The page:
7. Soy Sauce & Oriental Sauces
We have always loved a good stir fry, its something I could whip up quickly and easily after Boo’s swimming lessons or on a Saturday when we’ve been out all day and the cupboard is bare. So imagine my horror at the discovery that soy sauce is a big gluten free no-no. Luckily Kikkoman Tamari Gluten Free Soy Sauce came along to save the day and is available in most supermarkets. Then we discovered its not only soy sauce but a whole host of nearly all our favourite sauces – yellow bean, teriyaki, hoisin and satay all gone from my throw it in repertoire. In fact the only chuck in sauce that doesn’t seem to harbour gluten is sweet and sour – unfortunately Boo and Hiccup will not eat it no matter what I bribe them with! One day I will buy a Japanese recipe book and we will dine in style, until then we are stuck with chucking in a bit (or the entire bottle) of sweet chilli sauce with our stir frys.
8. Prepared Meat
It has to be said before we went down the path of gluten free I was a lazy cook, its not that I don’t like cooking but caring for a toddler with crazy behaviours and a newborn baby I was all for something easy. I would love nothing more than a hunters chicken and roast potatoes all prepared in those little foil trays and ready to throw in the oven. Oh if only I had known what evils were hidden in those lovely dinners. If you pick up almost any of those lovely foil parcels in the supermarket fridges and have a look they nearly all contain wheat, barley, malt barley extract or oats. You even need to take heed when it comes to a lovely whole chicken for Sunday dinner, remember if its stuffed you cant eat it.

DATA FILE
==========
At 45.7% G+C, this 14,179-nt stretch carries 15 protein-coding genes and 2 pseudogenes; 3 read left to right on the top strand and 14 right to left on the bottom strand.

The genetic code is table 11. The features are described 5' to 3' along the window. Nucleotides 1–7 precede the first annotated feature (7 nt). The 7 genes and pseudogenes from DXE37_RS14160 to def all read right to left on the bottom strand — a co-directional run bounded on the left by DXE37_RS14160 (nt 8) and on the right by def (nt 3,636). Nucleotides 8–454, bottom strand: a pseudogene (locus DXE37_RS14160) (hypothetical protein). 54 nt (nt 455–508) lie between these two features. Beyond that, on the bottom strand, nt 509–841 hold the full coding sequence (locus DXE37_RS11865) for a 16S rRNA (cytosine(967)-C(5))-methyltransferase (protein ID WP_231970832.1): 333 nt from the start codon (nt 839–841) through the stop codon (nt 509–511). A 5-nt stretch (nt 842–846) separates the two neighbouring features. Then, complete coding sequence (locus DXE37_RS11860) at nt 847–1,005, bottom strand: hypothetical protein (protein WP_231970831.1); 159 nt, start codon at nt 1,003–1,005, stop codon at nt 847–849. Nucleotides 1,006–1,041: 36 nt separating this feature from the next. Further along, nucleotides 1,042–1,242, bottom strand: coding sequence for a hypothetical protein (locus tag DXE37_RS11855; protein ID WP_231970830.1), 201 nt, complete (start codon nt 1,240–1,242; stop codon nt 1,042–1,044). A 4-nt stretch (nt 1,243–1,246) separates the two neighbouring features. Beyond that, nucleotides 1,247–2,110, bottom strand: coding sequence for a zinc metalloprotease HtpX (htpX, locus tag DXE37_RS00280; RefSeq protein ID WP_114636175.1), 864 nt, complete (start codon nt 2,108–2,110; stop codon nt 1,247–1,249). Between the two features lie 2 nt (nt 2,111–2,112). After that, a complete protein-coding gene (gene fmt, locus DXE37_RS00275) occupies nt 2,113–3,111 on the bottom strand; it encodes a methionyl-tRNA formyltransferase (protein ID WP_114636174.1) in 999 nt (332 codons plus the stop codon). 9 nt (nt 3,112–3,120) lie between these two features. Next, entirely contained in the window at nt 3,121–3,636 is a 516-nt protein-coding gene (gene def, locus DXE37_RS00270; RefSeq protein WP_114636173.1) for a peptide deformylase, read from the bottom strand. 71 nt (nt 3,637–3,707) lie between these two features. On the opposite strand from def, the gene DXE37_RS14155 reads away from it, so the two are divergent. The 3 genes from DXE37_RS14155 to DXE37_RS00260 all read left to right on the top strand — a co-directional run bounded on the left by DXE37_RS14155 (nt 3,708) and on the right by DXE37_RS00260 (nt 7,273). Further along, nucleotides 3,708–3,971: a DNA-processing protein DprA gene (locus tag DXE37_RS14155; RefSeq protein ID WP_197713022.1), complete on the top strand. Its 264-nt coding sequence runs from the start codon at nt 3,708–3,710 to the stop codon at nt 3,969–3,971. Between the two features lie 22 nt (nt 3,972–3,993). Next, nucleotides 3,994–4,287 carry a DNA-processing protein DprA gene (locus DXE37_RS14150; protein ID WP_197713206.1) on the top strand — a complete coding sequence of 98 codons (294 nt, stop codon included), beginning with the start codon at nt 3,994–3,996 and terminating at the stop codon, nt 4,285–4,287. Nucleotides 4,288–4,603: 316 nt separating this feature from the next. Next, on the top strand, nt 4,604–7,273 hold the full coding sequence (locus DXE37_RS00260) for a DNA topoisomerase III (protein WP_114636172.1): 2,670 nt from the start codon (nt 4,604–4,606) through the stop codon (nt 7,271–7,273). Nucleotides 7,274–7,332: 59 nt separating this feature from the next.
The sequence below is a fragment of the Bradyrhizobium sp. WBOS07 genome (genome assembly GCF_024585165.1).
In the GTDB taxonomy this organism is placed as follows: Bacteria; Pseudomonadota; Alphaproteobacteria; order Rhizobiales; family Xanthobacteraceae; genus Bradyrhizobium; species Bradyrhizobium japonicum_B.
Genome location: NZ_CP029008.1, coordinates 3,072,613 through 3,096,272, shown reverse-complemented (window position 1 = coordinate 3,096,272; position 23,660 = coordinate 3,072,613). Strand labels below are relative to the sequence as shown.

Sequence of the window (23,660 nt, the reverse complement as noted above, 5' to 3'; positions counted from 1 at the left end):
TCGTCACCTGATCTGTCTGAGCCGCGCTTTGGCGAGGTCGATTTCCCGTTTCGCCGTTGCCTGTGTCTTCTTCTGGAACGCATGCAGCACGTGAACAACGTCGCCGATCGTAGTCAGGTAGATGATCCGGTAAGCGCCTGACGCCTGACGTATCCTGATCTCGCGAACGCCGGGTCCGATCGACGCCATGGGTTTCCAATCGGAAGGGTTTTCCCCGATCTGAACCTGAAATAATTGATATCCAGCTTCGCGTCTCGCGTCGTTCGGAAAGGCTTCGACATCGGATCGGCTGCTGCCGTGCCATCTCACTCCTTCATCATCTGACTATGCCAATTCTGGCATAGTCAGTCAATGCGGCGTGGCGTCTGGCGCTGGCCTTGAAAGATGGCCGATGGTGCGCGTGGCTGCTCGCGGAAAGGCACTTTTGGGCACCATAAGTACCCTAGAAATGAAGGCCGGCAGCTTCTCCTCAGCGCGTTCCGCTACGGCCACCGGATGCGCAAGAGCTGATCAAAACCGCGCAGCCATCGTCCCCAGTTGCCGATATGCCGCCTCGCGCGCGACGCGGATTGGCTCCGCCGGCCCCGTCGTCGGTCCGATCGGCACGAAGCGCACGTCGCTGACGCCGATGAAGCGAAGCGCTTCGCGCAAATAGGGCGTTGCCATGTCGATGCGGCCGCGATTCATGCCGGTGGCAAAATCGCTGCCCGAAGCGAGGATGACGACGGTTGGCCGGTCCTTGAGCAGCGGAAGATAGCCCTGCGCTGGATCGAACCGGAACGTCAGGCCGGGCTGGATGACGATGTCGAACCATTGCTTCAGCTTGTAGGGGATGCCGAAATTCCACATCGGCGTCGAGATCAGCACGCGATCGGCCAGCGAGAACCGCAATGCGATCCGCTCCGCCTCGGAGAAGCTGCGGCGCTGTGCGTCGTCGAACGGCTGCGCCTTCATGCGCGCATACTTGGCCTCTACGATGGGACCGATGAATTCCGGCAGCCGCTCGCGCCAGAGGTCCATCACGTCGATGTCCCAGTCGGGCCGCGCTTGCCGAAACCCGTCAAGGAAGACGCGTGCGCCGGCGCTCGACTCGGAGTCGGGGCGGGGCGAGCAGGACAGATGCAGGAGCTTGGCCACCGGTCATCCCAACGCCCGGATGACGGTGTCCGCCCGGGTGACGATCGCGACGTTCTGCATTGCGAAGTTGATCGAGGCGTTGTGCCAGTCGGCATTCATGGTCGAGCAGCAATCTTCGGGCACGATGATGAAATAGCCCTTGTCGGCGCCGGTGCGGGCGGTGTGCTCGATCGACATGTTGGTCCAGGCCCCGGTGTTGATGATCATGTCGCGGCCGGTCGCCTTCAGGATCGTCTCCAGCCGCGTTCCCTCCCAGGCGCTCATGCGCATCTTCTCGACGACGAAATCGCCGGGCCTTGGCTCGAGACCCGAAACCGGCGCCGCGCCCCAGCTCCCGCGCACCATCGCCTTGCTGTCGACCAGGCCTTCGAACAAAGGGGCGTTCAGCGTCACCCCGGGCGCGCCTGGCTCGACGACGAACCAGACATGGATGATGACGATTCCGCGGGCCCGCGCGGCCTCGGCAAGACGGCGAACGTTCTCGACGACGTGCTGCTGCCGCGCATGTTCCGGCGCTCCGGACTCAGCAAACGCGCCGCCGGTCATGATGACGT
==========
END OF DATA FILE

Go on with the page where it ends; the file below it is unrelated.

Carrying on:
So this isn’t the healthiest of option but Hiccup especially has always loved crisps. You would think you can’t go wrong with potatoes cooked in oil, but apparently you can. This is all about where they are made rather than the actual ingredients in the crisps so if you can tolerate cross contamination you are good to go however for those of us that are crumb/trace sensitive here’s what I know. All Walkers crisps are off the menu, as are cool kids crisps like Quavers, Frazzles and Sun Bites. The good news is that there is an awesome variety of crisps that are gluten free out there. The most obvious and best in my opinion for kids are Pombears, they have the lowest salt intake of any other crisp I have found and come in three gluten free flavours. Sadly I think Boo is getting a little old for these now and looking for something less babyish to have with her friends. Luckily for Boo Seabrooks crisps are amazing and in eight really scrummy flavours and Tesco everyday value ready salted crisps are a proper GF bargain at 66p for 12packs (though don’t be tempted by the variety pack the salt and vinegar contain barley). For us grown ups Kettle and Tyrrells are great as long as you again avoid salt and vinegar varieties.
10. Frozen Potatoes
Being a reasonably sensible person when we went gluten free I expected that was the end of my love affair with potato croquettes however what I didn’t expect was to find gluten hiding in a roast potato or in a bag of chips. I find this really hit and miss and it is a definite case of having to read the labels for instance many McCain potato wedges contain wheat whereas Tesco own spicy wedges do not. McCain Roast Potatoes contain gluten but Aunt Bessies do not. However don’t write off McCains for the kids as their Smiles are gluten free as are the ASDA equivalent Stars. As Boo and Hiccup don’t really like chips we tend to stick to waffles and have found that supermarket own and brands like Birds Eye are gluten free.